Dr. Kristin Neff, Associate Professor of Educational Psychology at University of Texas at Austin, has spent much of her career researching self-compassion. What is self-compassion? How is self-compassion helpful? How can we get better at having compassion for ourselves? Read on to find out!
Neff writes, “Instead of mercilessly judging and criticizing yourself for various inadequacies or shortcomings, self-compassion means you are kind and understanding when confronted with personal failings.” She emphasizes the humanness of mistakes, losses, and disappointment; we all share these common experiences and feelings. Having the same compassion for ourselves that we would have for a friend is a key step towards self-acceptance.
Kristin Neff has a lot of guided practices and self-compassion exercises available on her website. Here are some journaling ideas if you are hoping to get started on your self-compassion journey:
- How do you respond to a friend who is struggling or who has made a mistake? How do you respond to yourself when you are struggling or have made a mistake? Oftentimes we are far more critical of ourselves than we would be if a friend were in the same situation. How can you apply the compassion you would have for a friend to yourself?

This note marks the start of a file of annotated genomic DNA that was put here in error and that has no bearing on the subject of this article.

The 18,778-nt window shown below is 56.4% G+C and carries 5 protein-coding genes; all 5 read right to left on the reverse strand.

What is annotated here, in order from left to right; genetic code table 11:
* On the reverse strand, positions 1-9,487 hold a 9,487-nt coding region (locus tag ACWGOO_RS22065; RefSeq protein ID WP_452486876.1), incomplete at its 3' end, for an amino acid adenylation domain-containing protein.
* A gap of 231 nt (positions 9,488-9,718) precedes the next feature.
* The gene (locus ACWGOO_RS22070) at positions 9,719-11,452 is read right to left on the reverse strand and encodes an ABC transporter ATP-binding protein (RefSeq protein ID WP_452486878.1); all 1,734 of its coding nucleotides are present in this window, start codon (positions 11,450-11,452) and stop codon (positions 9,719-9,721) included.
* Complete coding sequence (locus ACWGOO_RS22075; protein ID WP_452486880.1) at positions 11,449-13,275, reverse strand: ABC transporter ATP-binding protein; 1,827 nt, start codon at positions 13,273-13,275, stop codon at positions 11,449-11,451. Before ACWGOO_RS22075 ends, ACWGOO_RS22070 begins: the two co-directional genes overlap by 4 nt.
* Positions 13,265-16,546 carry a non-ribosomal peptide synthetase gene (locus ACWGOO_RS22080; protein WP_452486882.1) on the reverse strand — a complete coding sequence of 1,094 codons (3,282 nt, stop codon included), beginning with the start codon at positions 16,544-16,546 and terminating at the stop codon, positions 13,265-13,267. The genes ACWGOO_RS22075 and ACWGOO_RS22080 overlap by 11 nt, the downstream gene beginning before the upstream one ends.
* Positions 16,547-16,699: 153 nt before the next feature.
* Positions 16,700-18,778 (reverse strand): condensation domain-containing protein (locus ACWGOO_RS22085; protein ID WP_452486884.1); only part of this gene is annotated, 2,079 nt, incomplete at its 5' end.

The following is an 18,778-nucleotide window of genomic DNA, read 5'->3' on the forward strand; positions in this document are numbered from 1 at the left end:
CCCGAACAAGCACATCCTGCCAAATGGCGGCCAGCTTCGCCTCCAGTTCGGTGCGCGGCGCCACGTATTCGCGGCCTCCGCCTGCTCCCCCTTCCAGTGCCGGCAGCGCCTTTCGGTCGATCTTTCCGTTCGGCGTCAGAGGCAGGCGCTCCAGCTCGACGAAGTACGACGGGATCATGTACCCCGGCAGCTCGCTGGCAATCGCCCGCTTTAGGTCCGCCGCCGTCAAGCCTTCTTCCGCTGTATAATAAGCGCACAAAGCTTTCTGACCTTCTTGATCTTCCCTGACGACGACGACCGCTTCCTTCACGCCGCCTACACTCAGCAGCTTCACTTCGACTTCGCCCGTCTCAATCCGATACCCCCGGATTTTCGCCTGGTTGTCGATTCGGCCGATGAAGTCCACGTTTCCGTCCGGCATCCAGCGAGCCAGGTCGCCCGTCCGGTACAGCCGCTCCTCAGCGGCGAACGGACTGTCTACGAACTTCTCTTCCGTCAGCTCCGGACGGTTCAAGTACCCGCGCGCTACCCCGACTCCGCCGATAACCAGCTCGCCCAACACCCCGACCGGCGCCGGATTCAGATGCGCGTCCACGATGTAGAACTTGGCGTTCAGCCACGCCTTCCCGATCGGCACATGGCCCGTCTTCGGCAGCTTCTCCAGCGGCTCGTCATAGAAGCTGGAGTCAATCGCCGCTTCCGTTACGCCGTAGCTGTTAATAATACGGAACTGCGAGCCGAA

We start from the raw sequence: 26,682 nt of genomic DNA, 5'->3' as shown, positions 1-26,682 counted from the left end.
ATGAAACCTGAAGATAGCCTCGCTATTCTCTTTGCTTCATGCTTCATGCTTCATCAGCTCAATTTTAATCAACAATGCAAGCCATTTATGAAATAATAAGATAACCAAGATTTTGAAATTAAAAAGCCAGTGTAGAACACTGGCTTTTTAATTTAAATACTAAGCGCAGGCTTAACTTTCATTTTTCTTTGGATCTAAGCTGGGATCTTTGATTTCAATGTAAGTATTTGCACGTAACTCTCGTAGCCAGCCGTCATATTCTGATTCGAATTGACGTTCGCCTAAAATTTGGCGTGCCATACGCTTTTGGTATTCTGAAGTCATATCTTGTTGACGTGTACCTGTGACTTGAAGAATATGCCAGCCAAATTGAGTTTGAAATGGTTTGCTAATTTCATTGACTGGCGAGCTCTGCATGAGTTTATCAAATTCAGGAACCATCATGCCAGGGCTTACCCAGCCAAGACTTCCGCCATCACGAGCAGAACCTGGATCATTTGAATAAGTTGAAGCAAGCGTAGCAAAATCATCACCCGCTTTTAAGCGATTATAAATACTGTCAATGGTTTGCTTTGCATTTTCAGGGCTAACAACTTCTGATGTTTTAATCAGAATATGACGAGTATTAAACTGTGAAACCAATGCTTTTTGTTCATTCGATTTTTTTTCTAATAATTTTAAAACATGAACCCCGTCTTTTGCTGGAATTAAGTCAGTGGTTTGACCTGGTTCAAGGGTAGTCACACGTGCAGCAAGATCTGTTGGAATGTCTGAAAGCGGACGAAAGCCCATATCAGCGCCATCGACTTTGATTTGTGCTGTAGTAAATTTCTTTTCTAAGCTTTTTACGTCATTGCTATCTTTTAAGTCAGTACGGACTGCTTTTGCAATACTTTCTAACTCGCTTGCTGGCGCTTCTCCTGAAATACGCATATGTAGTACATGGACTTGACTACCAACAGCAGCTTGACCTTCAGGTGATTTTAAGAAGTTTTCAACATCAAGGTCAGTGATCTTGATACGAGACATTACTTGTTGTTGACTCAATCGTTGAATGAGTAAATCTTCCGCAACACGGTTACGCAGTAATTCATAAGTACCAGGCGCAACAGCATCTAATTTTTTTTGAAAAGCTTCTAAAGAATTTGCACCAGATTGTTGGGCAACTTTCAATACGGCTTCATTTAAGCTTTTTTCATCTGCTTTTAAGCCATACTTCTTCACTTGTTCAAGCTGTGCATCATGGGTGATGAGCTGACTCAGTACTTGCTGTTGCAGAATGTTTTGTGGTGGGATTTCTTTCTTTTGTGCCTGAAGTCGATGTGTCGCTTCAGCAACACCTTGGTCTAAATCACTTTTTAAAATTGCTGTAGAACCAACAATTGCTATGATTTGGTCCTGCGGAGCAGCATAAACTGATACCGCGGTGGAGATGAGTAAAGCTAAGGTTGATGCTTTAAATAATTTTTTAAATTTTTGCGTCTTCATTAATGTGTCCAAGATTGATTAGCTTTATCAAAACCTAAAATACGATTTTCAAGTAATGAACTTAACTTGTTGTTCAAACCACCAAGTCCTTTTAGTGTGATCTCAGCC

- Reframe your self-critical thoughts as kinder and gentler thoughts. Maybe you got a bad grade on a school project, and your inner critic is telling you “you are stupid and worthless.” Take a moment to stop and notice this thought, understand where it is coming from, and talk back to it. You might say to your inner critic “I care about my grades, but ruminating about one project is not making me feel good. I choose to have compassion for myself and acknowledge that failure is an inevitable part of life and I will fail at times. I will try to do better on the next project, but for now, I am choosing self-compassion.”
- Keep a self-compassion journal. Each night, write down things that made you feel bad throughout the day. Maybe you were upset with a friend and said something mean that you regret. Maybe you didn’t perform as well in a sports game as you would have liked. Maybe you judged yourself for eating a bag of chips after a long day at school. How can you respond to these situations with more self-compassion? How can you comfort yourself in response to these negative feelings?
For more tips on self-compassion, we recommend checking out Kristen Neff’s book, Self-Compassion: The Proven Power of Being Kind to Yourself, or visiting her website at https://self-compassion.org/.
What is something that you have judged yourself for recently? How can you respond with greater self-compassion? Comment down below!